Occupational and individual factors related to musculoskeletal symptoms in five body regions among Swedish nursing personnel

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Abstract

The relationship between individual factors, physical and psychosocial exposure at work, and musculoskeletal symptoms in the neck, shoulders, low back, hands, and knees was studied among female nursing personnel working at a Swedish hospital. The personnel had participated in a course in work technique (patient transfer and handling principles). Prior to the course, the subjects had filled in a questionnaire (n = 688). The aim of this cross-sectional study was to elucidate whether different individual and work factors are related to musculoskeletal symptoms in a specific body region. Due to the cross-sectional design, however, causality cannot be discussed. Univariate analyses and multiple logistic regression analyses were performed and yielded similar results. The latter analyses showed that in the present hospital setting, individual factors together with physical and psychosocial work factors were related to symptoms in the neck, low back, and hands; individual factors and psychosocial work factors were related to symptoms in the shoulders; while only individual factors were related to symptoms in the knees. The results of the present study showed that various individual factors and physical and psychosocial work factors were related to musculoskeletal symptoms in the different body regions. Thus, the identification of risk factors might have far-reaching implications for the way in which effective health programs for prevention should be designed in the hospital setting.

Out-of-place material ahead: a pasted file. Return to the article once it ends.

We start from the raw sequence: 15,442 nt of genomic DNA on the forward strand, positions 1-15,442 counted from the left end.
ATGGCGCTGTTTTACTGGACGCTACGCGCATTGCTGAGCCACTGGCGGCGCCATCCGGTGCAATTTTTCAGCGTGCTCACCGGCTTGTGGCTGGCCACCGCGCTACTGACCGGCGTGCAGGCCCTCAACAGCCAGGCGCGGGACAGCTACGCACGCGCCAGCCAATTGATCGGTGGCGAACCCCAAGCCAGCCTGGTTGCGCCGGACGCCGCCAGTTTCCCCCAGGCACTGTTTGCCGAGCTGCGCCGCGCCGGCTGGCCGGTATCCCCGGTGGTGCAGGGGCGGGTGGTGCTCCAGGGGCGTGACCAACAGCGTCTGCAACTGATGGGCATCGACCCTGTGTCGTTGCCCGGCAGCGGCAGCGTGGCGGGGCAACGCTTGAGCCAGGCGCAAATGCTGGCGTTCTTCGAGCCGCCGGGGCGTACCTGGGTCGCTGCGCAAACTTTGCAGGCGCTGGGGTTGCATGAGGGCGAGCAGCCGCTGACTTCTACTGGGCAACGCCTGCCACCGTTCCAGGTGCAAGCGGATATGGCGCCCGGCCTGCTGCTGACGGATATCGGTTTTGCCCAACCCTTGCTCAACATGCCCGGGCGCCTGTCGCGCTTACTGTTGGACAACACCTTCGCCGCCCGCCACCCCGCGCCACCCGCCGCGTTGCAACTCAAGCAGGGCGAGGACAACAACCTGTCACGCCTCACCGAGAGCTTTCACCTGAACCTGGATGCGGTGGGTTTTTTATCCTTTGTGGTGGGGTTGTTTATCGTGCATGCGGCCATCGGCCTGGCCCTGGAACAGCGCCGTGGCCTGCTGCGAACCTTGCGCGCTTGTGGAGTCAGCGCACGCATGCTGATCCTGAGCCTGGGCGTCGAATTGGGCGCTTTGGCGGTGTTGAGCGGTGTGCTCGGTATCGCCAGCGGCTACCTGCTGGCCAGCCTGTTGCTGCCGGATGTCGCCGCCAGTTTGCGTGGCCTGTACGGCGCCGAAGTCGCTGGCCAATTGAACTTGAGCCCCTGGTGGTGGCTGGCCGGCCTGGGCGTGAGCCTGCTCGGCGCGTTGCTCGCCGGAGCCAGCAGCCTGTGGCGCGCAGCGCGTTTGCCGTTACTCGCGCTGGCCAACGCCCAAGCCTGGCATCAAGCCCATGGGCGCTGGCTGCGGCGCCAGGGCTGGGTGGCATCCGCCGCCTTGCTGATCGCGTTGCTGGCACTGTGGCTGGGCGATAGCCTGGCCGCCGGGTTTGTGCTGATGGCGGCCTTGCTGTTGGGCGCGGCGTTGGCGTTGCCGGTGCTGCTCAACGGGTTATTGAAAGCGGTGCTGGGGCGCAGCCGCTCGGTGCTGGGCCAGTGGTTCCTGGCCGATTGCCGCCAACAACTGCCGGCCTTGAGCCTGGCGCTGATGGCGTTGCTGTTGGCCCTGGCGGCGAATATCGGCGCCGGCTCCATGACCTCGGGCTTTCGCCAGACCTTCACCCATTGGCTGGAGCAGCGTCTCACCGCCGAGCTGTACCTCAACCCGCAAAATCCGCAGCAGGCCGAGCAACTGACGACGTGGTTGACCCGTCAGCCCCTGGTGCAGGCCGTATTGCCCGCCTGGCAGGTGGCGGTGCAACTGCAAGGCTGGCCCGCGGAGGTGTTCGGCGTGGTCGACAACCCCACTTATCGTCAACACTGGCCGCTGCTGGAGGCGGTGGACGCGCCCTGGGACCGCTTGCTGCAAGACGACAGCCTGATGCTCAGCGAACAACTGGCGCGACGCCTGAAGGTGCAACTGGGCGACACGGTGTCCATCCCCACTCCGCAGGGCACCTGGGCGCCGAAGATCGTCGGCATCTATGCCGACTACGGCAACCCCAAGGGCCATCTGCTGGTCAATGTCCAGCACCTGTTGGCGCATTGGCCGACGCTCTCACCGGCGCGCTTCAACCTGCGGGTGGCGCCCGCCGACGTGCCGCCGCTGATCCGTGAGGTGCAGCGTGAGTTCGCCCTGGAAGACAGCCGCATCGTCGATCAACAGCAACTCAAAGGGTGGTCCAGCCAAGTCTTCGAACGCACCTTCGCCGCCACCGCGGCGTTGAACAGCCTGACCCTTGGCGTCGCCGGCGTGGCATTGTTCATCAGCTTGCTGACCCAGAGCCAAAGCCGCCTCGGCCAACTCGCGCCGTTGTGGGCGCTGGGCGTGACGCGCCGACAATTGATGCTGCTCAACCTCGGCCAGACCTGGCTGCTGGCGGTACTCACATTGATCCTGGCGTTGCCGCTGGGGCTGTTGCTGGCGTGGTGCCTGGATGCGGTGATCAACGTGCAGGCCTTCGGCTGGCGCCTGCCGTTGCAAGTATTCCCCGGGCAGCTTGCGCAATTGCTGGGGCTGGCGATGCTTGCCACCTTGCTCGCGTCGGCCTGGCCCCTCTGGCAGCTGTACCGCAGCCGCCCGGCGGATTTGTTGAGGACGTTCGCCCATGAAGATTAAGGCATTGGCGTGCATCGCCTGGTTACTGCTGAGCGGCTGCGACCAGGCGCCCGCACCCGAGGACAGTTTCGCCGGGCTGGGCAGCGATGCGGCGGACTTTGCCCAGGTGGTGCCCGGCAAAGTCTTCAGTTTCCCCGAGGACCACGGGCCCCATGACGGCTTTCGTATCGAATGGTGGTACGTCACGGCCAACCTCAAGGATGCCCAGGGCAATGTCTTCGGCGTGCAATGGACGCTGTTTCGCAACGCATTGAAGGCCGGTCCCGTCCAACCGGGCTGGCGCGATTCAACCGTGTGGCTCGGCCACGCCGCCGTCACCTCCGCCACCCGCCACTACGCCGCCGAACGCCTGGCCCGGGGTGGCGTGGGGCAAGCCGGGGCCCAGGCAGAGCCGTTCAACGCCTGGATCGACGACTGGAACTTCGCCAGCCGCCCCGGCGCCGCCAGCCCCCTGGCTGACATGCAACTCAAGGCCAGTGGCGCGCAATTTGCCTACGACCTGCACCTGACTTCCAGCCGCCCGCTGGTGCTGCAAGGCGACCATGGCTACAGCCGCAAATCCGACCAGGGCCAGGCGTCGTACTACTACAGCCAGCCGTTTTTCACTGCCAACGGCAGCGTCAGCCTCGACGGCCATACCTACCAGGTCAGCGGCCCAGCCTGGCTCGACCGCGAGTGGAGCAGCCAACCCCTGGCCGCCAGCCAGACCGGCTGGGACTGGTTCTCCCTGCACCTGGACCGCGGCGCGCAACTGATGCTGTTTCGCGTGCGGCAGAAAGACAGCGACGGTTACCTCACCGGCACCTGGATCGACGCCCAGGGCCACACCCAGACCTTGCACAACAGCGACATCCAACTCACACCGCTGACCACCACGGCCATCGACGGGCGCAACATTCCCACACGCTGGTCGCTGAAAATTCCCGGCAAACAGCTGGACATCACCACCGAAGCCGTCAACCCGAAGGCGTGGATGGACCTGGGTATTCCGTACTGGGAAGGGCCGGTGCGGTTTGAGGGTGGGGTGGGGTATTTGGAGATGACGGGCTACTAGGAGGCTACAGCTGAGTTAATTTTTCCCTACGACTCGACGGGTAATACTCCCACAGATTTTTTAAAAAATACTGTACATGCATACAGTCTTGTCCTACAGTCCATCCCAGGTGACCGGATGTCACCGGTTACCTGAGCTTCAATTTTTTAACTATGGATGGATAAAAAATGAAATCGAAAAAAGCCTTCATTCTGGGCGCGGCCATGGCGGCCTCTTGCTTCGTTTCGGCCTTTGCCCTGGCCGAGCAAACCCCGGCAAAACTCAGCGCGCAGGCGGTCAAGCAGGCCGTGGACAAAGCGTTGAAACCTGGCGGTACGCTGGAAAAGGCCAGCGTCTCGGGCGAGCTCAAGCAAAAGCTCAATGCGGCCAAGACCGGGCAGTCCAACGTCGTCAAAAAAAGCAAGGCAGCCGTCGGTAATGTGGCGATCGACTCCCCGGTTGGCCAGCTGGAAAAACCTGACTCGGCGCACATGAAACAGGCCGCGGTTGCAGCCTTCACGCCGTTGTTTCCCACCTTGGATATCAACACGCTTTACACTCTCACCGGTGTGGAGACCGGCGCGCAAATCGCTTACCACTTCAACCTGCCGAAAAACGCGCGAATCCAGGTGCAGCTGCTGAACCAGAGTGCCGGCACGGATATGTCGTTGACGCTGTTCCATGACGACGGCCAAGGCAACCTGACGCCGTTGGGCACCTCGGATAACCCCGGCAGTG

All members of the Moses Study Group are presented in the Acknowledgements